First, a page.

If you own property along the shores of Chesapeake Bay or the Atlantic Ocean, you might want to pay attention. Not satisfied with the amount of regulation already in place for development in those areas considered “critical areas”, the General Assembly (with the backing of the O’Malley Administration) is looking to really put the screws to both landowners and local jurisdictions by expanding both the area placed under these restrictions and the power of the state to control how smaller units of government enforce these laws.
First of all, I need to thank “The Waterman” for bringing this item to my attention. HB1253 passed its second reading (as amended) on March 18 so the final vote will likely be cast next week in the House of Delegates. There are three things that strike me as being onerous regarding this bill:
- The bill changes which areas are deemed to count toward the percentage of lot coverage guidelines. Where the standard is now simply impervious surfaces such as the house or building, pavement, sidewalks, and the like, the new standards change the definition to lot coverage, which also includes items like overhanging balconies or decks.
- For subdivisions, the new proposal expands buffer areas threefold, from 100 feet to 300 feet.
- Most troublingly, enforcement of these laws is changed so that each violation is a separate offense and each day the violation exists is also a separate offense. This is so that fines and penalties can be ratcheted up more easily and you know it’s all about money to the state.
One thing I found intriguing (but not surprising) in the bill’s original fiscal note is that about 1/9 or 11% of the state falls under the critical area guidelines as currently written. Of course, within that 11% falls practically all of the state’s most desirable real estate so the impact on people in my profession is most profound. It’s another layer of red tape that we have to deal with in creating good projects for those who wish to develop their land. While some jurisdictions are fairly by-the-book strict, others tend to be a little more reasonable in allowing flexibility with what can be placed, and still others pretty much allow anything. This bill attempts to eliminate local judgment calls, which is unfortunate because a few bad apples spoiled a good thing.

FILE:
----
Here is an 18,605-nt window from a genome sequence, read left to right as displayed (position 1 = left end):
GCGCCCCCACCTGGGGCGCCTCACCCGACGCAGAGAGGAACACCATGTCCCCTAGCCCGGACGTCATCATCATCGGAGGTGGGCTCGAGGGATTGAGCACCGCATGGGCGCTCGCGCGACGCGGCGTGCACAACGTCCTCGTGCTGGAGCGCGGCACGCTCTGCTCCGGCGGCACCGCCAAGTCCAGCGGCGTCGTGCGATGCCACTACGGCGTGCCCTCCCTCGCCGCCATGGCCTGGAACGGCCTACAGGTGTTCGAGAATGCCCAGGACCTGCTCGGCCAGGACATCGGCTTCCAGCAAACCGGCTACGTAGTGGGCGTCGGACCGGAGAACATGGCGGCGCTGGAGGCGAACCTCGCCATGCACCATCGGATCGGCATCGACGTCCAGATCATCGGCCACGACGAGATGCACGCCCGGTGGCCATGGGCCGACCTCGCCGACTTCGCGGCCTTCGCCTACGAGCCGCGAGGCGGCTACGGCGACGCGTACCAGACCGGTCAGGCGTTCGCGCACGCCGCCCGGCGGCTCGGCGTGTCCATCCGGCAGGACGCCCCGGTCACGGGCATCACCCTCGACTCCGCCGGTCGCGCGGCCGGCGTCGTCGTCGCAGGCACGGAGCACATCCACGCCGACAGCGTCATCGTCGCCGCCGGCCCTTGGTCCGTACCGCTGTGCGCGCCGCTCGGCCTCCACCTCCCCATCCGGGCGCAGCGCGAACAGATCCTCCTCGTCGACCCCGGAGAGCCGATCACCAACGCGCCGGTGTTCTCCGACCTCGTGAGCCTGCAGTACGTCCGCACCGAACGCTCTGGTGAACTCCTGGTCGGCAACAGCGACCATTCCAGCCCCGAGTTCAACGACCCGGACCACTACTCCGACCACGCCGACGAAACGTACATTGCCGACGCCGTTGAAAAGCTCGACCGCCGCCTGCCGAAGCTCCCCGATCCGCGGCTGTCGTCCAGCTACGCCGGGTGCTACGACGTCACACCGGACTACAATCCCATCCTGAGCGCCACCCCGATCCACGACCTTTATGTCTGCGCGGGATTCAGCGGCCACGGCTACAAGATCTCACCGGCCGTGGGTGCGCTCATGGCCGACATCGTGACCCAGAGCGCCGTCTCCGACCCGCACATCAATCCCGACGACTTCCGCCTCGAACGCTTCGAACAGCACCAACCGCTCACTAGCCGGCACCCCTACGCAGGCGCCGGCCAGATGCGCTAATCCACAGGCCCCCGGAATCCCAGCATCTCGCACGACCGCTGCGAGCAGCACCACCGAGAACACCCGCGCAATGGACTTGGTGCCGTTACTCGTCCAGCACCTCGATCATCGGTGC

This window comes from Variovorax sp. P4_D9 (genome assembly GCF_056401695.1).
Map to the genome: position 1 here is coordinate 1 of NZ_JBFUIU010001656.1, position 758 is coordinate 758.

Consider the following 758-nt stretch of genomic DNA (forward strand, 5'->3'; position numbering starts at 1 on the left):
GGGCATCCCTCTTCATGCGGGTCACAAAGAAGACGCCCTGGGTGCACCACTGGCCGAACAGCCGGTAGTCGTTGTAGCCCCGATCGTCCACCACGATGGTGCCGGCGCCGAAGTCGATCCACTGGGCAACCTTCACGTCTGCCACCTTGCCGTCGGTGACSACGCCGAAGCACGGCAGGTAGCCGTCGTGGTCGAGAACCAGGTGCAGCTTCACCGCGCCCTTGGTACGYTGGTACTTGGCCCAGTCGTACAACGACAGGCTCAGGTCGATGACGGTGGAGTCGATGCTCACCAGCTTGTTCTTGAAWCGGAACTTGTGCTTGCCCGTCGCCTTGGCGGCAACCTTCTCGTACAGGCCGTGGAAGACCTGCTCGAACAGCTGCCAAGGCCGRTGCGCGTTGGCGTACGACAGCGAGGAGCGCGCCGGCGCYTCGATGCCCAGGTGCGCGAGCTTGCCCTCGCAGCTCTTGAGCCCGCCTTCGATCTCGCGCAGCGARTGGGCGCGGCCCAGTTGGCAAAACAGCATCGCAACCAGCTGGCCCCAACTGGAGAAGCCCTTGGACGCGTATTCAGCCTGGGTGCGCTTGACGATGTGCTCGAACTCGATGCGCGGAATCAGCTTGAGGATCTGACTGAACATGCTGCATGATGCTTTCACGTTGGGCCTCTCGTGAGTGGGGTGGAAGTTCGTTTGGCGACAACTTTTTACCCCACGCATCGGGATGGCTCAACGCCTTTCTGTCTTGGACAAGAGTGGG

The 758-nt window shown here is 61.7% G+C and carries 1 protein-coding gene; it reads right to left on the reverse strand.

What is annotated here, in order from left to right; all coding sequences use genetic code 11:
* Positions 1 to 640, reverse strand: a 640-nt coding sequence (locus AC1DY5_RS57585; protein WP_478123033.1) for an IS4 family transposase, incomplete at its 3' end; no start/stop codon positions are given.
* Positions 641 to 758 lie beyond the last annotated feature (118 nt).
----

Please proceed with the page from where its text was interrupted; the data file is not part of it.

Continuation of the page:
Finally I noticed that this bill, which wasn’t introduced until February 8th, sailed through the process with a reasonably speedy hearing – unlike a certain other bill for which I submitted written testimony. Of course, the O’Malley Administration is foursquare behind this proposal which helps but the reason it wasn’t introduced until later in the process is that the bill reflects a study done by the Chesapeake Bay Foundation that wasn’t completed until last month. And whatever the CBF wants, the environmentalists in the General Assembly are sure to try and give it to them.
I’ve said it before – in most places those who favor bigger, more intrusive government sell their programs by telling us, “it’s for the children.” In Maryland, the appeal that can sell almost anything is telling residents “it’s for the Bay.” House Bill 1253 is yet another example and despite my objections I’m betting it’ll be law by midyear.